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THE LONDON REPORT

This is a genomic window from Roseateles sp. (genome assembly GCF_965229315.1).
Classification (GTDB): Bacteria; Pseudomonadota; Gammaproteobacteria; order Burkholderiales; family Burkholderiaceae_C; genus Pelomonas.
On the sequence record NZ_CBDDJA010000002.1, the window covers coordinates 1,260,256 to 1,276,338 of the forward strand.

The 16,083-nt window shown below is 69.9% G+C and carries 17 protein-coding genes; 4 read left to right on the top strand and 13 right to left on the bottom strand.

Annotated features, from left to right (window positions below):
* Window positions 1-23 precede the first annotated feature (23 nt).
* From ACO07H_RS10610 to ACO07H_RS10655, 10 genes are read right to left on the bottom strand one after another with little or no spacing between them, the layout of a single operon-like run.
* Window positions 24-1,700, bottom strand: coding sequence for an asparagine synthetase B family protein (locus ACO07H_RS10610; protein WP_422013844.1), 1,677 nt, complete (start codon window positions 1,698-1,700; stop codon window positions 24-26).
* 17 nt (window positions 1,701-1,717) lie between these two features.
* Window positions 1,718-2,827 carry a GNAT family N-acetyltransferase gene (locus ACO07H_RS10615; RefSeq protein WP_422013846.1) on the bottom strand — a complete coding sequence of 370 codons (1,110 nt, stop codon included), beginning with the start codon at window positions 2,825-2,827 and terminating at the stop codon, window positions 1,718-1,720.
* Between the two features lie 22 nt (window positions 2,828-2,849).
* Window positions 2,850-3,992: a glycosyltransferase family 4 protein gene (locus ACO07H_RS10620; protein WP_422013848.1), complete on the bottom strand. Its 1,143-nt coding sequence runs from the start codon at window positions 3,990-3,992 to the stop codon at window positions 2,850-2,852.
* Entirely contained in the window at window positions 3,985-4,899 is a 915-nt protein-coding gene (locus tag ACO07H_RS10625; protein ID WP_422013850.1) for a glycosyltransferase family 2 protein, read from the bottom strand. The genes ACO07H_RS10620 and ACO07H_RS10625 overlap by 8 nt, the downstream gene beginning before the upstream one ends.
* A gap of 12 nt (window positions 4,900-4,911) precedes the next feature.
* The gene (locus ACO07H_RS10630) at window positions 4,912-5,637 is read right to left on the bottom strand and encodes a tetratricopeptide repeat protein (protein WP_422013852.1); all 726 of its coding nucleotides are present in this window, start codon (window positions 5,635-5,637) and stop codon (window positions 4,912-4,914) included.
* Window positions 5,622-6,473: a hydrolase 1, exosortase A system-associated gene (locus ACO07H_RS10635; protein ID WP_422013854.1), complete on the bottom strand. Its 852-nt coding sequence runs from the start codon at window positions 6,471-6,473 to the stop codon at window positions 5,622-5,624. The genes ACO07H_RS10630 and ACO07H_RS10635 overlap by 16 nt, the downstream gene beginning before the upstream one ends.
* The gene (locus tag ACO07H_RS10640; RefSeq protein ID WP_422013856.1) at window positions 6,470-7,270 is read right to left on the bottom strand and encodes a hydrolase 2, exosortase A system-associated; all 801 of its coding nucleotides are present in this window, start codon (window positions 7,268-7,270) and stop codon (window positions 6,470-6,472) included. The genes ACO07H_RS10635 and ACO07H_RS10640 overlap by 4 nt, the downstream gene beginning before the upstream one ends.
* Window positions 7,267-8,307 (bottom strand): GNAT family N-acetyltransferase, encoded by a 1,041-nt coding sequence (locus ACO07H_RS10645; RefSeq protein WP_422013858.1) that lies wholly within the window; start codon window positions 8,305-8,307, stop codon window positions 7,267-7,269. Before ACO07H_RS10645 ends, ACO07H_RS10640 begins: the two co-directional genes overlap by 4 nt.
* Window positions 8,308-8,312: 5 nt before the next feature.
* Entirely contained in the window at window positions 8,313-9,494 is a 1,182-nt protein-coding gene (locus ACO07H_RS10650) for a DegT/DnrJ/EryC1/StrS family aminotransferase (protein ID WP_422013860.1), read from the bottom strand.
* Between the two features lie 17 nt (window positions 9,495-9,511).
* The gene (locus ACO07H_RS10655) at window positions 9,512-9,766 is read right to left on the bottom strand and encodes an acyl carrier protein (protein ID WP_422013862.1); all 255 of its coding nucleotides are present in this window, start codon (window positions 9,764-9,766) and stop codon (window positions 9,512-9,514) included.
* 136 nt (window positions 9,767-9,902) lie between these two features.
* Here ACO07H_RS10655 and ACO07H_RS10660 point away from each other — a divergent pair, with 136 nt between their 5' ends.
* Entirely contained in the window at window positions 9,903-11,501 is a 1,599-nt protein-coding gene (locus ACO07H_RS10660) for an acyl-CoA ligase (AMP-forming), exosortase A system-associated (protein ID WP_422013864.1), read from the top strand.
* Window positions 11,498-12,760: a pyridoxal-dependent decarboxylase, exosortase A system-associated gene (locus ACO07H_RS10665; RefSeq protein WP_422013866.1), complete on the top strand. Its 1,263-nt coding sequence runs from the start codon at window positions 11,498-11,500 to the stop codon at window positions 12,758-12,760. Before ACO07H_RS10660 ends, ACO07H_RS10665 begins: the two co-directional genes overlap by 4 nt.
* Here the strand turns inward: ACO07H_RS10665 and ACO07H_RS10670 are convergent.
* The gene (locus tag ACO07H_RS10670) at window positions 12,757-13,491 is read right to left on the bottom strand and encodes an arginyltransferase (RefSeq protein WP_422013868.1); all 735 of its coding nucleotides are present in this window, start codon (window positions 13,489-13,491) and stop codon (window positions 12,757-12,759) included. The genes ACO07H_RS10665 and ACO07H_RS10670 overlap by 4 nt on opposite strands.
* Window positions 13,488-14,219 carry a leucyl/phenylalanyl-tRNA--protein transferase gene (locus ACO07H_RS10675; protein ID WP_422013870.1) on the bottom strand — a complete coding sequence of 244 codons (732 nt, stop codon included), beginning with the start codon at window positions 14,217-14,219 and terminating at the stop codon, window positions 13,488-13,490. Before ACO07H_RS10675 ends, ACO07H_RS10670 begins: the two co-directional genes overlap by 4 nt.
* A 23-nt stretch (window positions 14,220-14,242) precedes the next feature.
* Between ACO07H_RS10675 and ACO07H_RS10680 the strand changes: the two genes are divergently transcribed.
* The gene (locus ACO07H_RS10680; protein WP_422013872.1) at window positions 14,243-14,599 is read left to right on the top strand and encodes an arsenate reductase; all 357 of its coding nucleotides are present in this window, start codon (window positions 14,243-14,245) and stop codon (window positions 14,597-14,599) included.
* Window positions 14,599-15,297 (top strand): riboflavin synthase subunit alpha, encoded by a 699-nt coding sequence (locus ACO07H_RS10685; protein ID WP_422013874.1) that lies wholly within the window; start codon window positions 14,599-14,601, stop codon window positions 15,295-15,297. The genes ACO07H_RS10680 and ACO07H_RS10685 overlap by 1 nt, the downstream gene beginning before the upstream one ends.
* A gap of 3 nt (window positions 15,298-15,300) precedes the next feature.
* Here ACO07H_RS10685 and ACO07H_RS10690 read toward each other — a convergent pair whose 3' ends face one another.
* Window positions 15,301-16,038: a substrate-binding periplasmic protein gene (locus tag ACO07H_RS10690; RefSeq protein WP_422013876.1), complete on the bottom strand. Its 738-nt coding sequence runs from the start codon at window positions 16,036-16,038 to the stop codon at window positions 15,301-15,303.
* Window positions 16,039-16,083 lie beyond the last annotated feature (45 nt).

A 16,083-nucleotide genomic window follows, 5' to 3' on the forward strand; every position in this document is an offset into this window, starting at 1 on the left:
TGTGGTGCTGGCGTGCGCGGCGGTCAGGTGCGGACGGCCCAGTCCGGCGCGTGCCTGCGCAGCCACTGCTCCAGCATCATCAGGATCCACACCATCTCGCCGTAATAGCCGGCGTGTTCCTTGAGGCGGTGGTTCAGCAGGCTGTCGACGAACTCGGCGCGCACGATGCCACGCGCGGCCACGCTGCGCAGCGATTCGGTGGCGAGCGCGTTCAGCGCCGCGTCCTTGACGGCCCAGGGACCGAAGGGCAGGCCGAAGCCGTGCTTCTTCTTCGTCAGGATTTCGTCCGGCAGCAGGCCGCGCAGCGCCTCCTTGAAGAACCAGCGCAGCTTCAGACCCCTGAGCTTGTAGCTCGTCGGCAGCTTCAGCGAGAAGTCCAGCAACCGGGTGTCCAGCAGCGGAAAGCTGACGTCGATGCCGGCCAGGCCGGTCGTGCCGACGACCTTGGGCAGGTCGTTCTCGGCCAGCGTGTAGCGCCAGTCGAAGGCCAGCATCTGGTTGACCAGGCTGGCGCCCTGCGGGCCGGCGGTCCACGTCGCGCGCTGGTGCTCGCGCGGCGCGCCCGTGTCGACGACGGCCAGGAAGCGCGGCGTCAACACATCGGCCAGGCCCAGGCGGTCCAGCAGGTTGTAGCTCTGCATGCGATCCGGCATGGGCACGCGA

MINERS and banks were buoyed by better US durable goods data yesterday, offsetting weaker food retailers and producers and driving the FTSE 100 up by 1.2 per cent, or 49.96 points, to close at 4,279.98.<br /><br />The index has gained more than 23 per cent since hitting a six-year low in March, but is still down 3.5 per cent on the year.<br /><br />&ldquo;What is clear is that investors have fully bought into the idea that the worst is behind us,&rdquo; said Omer Bhatti, head sales trader at World Spreads. &ldquo;They were buying into the falls during this week and are fully prepared to buy into any further short term fall, as far as they are concerned it&rsquo;s just a better price to be long from.&rdquo;<br /><br /><strong>Anglo American</strong> remained the top riser, up more than 10 per cent as takeover speculation continued to fuel interest in the stock, after <strong>Xstrata</strong> put more pressure on the takeover target to come to the negotiating table. <br /><br />&ldquo;Speculation about corporate activity in the mining sector has been good for the market and adds a little extra to the price,&rdquo; said Mike Lenhoff, chief strategist and head of research at Brewin Dolphin Securities.<br /><br />Among the other miners, <strong>Kazakmys, Eurasian Natural Resources, Vedanta Resources, Rio Tinto</strong> and <strong>Xstrata</strong> gained between 3.1 and 6.9 per cent.<br /><br />Banks, the index&rsquo;s second weightiest sector, found favour after recent falls, with traders waiting on rate-setting news from the US Federal Reserve later in the day.<br /><br /><strong>Barclays, Standard Chartered, Lloyds Banking Group, Royal Bank of Scotland</strong> and <strong>HSBC</strong> gained between 1 and 5.3 per cent.<br /><br />Oil majors reversed early losses as crude moved back above $69 a barrel. <strong>BP</strong> and <strong>BG Group</strong> were up 0.4 and 0.3 per cent respectively.<br /><br />Food retailers and producers suffered, with <strong>Tesco, Sainsbury, Morrison</strong> and <strong>Unilever</strong> losing between 0.4 and 1.8 per cent.<br /><br /><strong>Man Group</strong>, the world&rsquo;s largest listed hedge fund manager, topped the FTSE fallers, shedding 4.1 per cent on news Morgan Stanley was placing 12m shares in a range of 267p to 272p.